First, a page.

I've noticed a similar pattern with myself. When sustained effort does not give sustained results, that sounds a lot like habituation (http://en.wikipedia.org/wiki/Habituation), where the brain does not respond as strongly to stimuli it has been exposed to for some time. If that is the case, then the solution might be to change project for a few days until the stimuli is novel again, as the OP suggested. Of course, fatigue may also play a role, so taking it easier for a day could help in combination. This also reminds me of One Week On, One Week Off that Steve Pavlina describes.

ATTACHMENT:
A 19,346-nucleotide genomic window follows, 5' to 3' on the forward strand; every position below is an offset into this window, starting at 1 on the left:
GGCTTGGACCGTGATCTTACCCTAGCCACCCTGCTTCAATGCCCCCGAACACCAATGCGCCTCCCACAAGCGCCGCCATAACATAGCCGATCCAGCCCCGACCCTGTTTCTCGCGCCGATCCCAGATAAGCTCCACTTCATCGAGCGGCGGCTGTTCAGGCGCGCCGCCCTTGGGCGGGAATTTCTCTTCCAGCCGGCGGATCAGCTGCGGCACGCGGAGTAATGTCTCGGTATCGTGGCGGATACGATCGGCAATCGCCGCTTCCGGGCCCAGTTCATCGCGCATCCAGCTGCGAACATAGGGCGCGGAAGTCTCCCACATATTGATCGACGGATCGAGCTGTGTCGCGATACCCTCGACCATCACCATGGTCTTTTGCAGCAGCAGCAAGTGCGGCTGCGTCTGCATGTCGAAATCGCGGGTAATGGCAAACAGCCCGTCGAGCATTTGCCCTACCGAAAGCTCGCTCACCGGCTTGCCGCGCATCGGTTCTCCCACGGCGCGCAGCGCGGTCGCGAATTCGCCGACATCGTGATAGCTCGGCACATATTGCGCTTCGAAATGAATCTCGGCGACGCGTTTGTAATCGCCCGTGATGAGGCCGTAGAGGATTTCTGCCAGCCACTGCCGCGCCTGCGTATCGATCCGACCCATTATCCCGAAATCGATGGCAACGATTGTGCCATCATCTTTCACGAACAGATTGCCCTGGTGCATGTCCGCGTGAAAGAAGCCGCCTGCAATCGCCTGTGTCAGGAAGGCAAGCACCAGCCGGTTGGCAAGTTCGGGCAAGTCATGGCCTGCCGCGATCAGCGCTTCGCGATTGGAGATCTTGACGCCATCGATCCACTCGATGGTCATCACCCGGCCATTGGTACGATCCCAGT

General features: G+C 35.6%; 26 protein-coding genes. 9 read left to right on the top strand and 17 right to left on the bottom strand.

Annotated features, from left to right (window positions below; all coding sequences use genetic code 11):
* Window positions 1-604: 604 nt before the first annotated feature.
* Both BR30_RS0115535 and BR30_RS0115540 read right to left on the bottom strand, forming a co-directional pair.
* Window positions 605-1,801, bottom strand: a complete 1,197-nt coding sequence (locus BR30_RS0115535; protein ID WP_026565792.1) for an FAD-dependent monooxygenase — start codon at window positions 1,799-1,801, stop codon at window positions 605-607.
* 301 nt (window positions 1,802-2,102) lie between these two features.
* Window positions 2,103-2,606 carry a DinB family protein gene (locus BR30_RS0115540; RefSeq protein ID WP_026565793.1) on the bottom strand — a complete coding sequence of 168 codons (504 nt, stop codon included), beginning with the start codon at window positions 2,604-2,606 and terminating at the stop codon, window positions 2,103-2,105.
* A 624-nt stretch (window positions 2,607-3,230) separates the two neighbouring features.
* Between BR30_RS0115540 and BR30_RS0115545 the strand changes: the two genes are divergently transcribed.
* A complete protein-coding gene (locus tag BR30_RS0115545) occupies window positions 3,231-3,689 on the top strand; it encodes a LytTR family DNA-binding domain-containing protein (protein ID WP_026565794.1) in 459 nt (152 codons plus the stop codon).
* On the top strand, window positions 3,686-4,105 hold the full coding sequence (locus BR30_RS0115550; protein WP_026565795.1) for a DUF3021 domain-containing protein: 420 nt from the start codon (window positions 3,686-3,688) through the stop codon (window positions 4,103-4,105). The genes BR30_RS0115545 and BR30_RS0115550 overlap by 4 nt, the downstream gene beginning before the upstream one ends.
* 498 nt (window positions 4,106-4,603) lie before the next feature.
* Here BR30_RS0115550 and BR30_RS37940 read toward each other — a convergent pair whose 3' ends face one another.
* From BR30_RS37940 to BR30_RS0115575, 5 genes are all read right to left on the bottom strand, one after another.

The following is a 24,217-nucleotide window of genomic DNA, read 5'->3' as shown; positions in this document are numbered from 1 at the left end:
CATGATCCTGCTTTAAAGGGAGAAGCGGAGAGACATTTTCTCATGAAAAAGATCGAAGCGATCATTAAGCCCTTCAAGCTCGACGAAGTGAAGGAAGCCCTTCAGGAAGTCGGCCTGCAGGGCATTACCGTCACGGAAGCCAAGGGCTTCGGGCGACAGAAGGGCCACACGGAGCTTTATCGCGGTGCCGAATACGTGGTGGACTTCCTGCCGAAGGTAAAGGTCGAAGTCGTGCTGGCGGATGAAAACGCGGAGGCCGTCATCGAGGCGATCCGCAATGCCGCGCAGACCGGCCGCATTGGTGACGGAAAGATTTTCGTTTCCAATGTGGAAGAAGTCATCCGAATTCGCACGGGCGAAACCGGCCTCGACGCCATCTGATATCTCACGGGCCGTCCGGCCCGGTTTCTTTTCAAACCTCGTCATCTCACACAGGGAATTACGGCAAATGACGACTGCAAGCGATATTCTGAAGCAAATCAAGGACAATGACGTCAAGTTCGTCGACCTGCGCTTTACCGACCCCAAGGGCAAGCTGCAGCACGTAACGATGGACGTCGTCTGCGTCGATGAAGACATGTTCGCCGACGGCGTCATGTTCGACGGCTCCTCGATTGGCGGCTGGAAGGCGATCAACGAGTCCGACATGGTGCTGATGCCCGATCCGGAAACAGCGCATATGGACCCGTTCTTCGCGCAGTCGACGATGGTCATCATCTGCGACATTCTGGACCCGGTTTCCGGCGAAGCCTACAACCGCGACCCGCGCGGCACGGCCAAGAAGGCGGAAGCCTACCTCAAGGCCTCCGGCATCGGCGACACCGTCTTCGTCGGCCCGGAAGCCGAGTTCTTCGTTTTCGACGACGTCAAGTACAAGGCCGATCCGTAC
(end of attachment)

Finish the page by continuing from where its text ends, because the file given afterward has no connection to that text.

I get very similar patterns when working with deadlines. I might have to be on for three solid days to meet a big deadline and then once i'm done, i always feel great and try to bring the same intensity and energy to a non time sensitive project. However I can never maintain that peak for long and it always drops off a little. And i'm left cursing my screen. I used to call it deadline hangover. Now after 3-4 days of high intensity work i usually build some downtime into my schedule. While i want to be firing on all cylinders 24/7, I've learned that forcing myself to take time out and rest and renew is vital to my overall productivity.
Definitely noticed such a pattern with myself.
2 best solutions have been:
- Avoid pushing too hard in the first place
- Change the nature of the activity